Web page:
Lawrence, Kansas, residents and grateful parents, Alijiah and Justin McLaughlin, have much to celebrate. After a challenging pregnancy, including life-threatening complications, their extremely rare monochorionic-monoamniotic, or “MoMo,” twins go home on Jan. 21, well before their projected discharge of Feb. 4, which was Alijiah’s actual due date.

The McLaughlin’s journey started back in early September on Alijiah’s mother’s birthday, when the couple planned a surprise 3-D sonogram to reveal the baby’s sex. Instead of learning just the sex of the baby, the real surprise was the doctor’s announcement to the couple, “You’re having twins!”

Shortly thereafter, the young parents learned scary news: Alijiah was pregnant with MoMo twins, which represents only 1% of identical twins and .1% of all pregnancies. With MoMo twins, both the mother and babies are considered high-risk, as the twins share the same placenta and amniotic sac. As the babies grow, the umbilical cords are close together and entanglement of the cords can potentially result in blood flow being cut off and the death of one or both twins.

On Oct. 21st, at only 25 weeks pregnant, a sonogram revealed a potentially life-threatening knot in the babies’ umbilical cords. Alijiah was admitted to Overland Park Regional Medical Center’s Antepartum Unit, a specialized unit for high-risk mothers, with the goal of keeping mom safely pregnant for as long as possible.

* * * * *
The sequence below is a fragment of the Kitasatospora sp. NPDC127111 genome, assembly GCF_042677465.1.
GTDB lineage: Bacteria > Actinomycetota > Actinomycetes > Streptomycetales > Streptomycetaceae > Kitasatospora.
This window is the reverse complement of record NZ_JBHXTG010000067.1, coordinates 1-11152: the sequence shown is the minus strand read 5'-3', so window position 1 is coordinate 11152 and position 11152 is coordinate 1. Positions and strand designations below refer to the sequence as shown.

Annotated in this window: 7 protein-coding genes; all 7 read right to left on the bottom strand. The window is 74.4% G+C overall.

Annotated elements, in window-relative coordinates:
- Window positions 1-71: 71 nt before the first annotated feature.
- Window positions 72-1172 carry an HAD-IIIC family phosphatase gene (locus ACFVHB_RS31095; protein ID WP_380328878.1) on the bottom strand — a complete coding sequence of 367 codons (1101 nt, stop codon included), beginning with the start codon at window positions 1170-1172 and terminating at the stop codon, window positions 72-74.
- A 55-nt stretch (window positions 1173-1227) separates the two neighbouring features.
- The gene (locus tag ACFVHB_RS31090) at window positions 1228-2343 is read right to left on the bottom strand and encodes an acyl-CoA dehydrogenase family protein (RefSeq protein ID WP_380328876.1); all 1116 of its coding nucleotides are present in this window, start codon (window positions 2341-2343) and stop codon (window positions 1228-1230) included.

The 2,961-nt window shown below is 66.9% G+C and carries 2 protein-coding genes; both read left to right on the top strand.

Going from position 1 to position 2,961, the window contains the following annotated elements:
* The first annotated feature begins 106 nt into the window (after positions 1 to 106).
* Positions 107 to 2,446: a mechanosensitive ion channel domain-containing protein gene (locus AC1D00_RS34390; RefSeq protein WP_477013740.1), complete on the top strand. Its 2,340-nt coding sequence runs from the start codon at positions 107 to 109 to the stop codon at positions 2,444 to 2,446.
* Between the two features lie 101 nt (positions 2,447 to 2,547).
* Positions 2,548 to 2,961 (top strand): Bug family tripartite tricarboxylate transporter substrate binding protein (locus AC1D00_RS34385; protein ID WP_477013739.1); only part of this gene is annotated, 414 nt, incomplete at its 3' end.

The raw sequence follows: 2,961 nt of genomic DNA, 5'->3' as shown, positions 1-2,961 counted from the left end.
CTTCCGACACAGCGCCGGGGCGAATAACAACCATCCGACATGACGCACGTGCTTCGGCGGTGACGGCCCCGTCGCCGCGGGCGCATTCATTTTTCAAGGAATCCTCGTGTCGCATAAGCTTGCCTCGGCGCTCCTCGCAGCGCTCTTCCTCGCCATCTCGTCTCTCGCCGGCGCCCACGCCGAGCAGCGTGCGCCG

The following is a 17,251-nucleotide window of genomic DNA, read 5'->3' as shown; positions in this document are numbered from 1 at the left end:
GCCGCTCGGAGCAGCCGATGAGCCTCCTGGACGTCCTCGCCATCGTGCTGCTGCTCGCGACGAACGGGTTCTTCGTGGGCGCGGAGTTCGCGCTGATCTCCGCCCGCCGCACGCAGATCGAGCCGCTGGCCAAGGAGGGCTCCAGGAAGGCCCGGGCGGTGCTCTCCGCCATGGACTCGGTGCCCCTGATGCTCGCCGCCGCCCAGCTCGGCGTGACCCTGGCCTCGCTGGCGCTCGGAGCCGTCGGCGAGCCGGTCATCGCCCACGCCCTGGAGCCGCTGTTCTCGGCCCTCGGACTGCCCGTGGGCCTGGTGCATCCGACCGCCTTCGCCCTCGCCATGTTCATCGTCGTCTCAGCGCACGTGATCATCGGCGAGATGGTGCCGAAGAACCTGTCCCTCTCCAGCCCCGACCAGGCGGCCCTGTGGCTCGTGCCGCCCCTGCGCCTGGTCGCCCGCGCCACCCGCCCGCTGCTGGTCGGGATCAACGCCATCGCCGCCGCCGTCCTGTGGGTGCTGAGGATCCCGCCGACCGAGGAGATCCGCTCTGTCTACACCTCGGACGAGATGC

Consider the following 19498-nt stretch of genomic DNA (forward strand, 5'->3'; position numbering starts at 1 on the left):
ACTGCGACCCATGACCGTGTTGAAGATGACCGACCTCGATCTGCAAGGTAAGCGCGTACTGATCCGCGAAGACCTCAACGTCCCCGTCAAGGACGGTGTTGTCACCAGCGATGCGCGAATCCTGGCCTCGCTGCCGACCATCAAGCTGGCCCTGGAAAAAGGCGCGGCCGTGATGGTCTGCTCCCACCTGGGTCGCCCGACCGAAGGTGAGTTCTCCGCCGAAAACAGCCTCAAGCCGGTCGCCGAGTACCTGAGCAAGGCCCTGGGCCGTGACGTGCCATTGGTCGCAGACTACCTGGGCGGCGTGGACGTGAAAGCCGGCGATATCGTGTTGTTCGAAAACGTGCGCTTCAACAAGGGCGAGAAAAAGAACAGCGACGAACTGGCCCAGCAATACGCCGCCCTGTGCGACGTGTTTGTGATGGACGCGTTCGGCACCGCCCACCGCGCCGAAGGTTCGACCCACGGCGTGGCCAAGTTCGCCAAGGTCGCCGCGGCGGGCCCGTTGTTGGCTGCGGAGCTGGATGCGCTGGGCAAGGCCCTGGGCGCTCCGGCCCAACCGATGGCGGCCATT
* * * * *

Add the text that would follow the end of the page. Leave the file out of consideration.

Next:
Following a six-week stay with continuous monitoring and highly specialized care for both mom and babies, the twins made their appearance on November 30th: “Baby A,” Winnie Rook, weighed 3 pounds, 9 ounces and “Baby B,” Wyleigh Wren, weighed 3 pounds, 11 ounces.

“MoMo twins often require a NICU stay for breathing support, feeding assistance, or for treatment of complications that occur during pregnancy,” says Overland Park Regional Neonatologist Thomas Lancaster, MD. “In this case, the early medical intervention during Alijiah’s pregnancy and a smooth delivery with no complications resulted in the twins being born with prematurity complications, yet stable. We anticipated their discharge to be close to their actual due date in early February, but Winnie and Wyleigh exceeded our expectations. It’s an honor to be a part of the McLaughlin’s journey and witness the joy they are experiencing.”

“We are so grateful for the expert and compassionate care we’ve received at Overland Park Regional Medical Center,” says Alijiah. “I’ve gone through some hard times throughout the pregnancy, especially being separated from my three-year old Weston. However, both my husband and I have learned to be adaptable, patient and lean on our support system.”

Big brother Weston was finally able to meet one of his little sisters, Winnie, when she was discharged Jan. 14. On Jan. 21, it is expected that the twins will be reunited, as Wyleigh may be discharged, and Weston will finally meet his other sister.